Ancestries in Emberwind
Recently, I’ve been revisiting Emberwind, a really clever indie RPG that, at least to me, feels like a super-streamlined take on the tactical D&D 4E model. There’s a lot to like about the game’s welcoming, approachable structure that makes it easy for new players to get into, as well as the ability to combo abilities and craft synergistic builds that should appeal to knowledgeable power-gamers. It’s got a wonderful class system, with subclasses coming soonish. But something that might be missing for your table are Ancestries. The game avoids statistical differences between a Human and a Dwarf, if they exist in your setting, and for the most part, I’m okay with this omission. But if you’re not, here are some approaches I would suggest (and one that I wouldn’t).
How I Wouldn’t Do It – Mechanical Bonuses
Let’s get this out of the way first – I think straight mechanical bonuses (be they to CAP values, skill values, or whatever else) are a bad idea. I don’t think it’s a good idea for one Ancestry to be de-facto better at a given thing than another. Setting aside real-world racial stereotyping (although that sure is a thing that this approach echoes), choosing to be one type of playable creature versus another just for the stat bonus makes for kind of boring game worlds.
Expanding the Keepsake system
In Emberwind, every character gets a Keepsake, a little something that acts like a rechargeable consumable. They don’t have to be tangible items like lockets, either – everyone gets what’s called an “Emberwind Spark”, which to me is less “physical item that my character has on their person” and more “essence of heroism that exists because my character is a main character in the story”.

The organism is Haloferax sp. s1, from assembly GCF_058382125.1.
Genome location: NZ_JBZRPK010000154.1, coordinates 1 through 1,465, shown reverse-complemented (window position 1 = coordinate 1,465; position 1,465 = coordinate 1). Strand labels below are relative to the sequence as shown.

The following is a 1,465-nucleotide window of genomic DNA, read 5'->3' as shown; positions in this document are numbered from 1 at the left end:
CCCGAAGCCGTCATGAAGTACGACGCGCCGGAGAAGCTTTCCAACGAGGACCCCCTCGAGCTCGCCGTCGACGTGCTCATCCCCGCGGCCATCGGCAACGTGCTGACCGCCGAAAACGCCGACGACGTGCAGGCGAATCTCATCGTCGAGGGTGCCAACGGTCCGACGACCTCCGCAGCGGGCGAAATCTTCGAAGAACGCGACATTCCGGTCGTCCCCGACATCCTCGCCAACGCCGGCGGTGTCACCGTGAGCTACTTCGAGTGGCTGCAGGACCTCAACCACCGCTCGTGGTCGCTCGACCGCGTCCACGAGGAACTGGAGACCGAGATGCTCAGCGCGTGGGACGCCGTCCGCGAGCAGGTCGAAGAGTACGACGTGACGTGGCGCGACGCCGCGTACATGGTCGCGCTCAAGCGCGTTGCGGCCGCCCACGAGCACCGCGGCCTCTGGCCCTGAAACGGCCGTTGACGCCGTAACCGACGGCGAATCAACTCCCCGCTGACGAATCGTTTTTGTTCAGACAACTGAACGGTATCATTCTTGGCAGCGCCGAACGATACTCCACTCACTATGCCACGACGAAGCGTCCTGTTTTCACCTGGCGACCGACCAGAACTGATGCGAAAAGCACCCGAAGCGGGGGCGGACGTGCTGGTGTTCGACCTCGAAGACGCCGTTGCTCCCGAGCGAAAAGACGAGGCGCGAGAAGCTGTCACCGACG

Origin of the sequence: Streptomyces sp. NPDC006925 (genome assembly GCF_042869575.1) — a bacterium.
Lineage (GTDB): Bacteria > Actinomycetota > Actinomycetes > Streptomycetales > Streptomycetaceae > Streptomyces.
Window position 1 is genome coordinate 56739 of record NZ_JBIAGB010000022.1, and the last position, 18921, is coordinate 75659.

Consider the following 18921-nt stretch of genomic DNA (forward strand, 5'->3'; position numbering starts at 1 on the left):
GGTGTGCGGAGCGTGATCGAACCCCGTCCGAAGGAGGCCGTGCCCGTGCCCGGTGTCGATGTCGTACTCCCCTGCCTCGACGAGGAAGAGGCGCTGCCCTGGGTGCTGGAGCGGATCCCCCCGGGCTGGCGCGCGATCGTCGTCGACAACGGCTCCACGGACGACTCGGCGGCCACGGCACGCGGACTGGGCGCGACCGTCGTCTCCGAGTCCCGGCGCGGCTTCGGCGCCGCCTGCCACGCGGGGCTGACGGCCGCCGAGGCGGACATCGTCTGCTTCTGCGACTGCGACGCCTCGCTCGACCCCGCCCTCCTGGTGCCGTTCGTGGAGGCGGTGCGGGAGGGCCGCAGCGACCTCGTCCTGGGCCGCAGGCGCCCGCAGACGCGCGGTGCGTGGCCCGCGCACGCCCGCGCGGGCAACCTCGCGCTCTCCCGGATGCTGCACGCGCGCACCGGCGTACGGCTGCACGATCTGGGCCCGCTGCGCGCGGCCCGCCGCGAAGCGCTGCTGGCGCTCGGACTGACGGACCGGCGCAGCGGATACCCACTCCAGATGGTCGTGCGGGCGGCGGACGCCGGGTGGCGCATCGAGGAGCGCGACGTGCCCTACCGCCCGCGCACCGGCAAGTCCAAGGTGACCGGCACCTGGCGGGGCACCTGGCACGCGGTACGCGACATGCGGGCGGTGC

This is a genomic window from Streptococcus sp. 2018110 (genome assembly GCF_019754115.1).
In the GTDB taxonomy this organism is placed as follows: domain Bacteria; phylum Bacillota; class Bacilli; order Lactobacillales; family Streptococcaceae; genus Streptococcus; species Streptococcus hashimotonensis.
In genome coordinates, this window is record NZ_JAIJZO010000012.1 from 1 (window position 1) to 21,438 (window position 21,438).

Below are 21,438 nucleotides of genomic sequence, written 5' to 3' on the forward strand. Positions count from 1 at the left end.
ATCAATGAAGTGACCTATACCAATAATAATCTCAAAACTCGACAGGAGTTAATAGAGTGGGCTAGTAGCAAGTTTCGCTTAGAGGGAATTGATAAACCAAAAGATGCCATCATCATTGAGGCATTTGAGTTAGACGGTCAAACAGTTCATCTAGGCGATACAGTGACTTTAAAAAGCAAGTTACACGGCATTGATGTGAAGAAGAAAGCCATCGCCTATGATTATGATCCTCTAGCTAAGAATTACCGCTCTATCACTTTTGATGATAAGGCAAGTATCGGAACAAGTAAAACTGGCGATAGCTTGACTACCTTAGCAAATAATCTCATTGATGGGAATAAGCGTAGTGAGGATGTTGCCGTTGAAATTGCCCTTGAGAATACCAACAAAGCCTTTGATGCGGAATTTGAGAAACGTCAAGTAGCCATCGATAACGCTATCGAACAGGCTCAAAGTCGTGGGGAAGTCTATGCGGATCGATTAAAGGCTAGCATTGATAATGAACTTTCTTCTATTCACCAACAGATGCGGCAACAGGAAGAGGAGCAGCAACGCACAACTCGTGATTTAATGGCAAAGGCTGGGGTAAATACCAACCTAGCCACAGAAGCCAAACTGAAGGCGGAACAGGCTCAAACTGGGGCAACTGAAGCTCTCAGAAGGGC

To use this, the GM or table have to decide on how to implement this:
- Give everyone a bonus Keepsake to reflect their Ancestry
- Everyone’s Ancestry must be reflected in their free-choice Keepsake
- Only the “default” Ancestry gets the Emberwind Spark, while others get their choice of a replacement Keepsake
Giving everyone an extra Keepsake probably makes the game slightly easier, and makes management a little more fiddly, but this might be a welcome trade-off, especially for veteran players. Personally, it still feels a little too close to static mechanical bonuses to be really palatable, but it’s leavened somewhat by a bit more looseness in the attribution, as well as the fact that Keepsakes aren’t always-on abilities.
Anchors and Deadweights
Anchors and Deadweights are fiction-based approaches to modifying skill rolls. They simply apply Advantage or Disadvantage to a roll, reflecting lived experience (good or bad) with an aspect of the world.
I’m taking inspiration from Whitehack’s Group system for this. If your character’s Ancestry has enough of an impact on your rolls, make it an Anchor, and choose an equivalent Deadweight. Maybe you’re playing a Drow, so you’d choose an Anchor like “the Underdark” with a Deadweight like “above-ground society”. It’s up to the GM or the table to decide how much a given Anchor/Deadweight are worth.
Which would I use?
Probably Anchors and Deadweights. These days, I generally prefer systems that only lightly touch the heavier, crunchier mechanics of a given game, especially one so intricate as Emberwind. That said, I know a lot of players like messing with systems, so the other options are examples of me doing that.
Though, truthfully, I don’t think I’d even use Anchors and Deadweights. I think the game’s just fine as-is, and if I were to use Ancestries, they’d just be role-playing prompts. If it’s good enough for Heart and Spire, it’s good enough for me.